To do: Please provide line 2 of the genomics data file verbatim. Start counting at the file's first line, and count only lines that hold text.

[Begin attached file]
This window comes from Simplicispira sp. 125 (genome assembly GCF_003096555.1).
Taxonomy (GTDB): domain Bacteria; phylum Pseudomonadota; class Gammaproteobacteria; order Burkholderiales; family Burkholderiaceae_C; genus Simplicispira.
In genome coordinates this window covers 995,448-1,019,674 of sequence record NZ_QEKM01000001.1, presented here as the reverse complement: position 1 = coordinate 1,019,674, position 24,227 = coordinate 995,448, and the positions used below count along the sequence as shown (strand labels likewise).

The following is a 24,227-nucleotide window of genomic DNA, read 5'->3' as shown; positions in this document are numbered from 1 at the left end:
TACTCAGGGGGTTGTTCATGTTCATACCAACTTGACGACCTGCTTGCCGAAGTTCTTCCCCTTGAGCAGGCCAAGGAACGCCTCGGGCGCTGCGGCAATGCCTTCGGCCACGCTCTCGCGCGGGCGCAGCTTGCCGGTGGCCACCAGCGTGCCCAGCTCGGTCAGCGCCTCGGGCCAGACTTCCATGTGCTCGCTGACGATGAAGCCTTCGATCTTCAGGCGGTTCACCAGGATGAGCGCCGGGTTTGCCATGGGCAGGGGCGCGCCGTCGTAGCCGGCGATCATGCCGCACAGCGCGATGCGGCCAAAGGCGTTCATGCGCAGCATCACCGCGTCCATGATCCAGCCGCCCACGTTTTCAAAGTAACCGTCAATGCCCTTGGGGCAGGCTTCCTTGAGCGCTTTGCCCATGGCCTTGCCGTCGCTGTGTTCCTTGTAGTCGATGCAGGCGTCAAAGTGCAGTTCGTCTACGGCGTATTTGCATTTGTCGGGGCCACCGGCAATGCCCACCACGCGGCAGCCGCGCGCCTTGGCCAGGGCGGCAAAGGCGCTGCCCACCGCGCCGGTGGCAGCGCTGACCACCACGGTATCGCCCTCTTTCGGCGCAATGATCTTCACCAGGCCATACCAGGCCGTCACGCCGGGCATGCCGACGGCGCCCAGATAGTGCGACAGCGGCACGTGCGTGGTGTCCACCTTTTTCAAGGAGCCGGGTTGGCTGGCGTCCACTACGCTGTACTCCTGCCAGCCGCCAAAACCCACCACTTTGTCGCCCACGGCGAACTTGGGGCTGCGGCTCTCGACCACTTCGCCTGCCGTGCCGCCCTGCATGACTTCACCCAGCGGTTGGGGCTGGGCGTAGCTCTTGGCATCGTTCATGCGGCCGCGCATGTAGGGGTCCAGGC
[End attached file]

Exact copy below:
Taxonomy (GTDB): domain Bacteria; phylum Pseudomonadota; class Gammaproteobacteria; order Burkholderiales; family Burkholderiaceae_C; genus Simplicispira.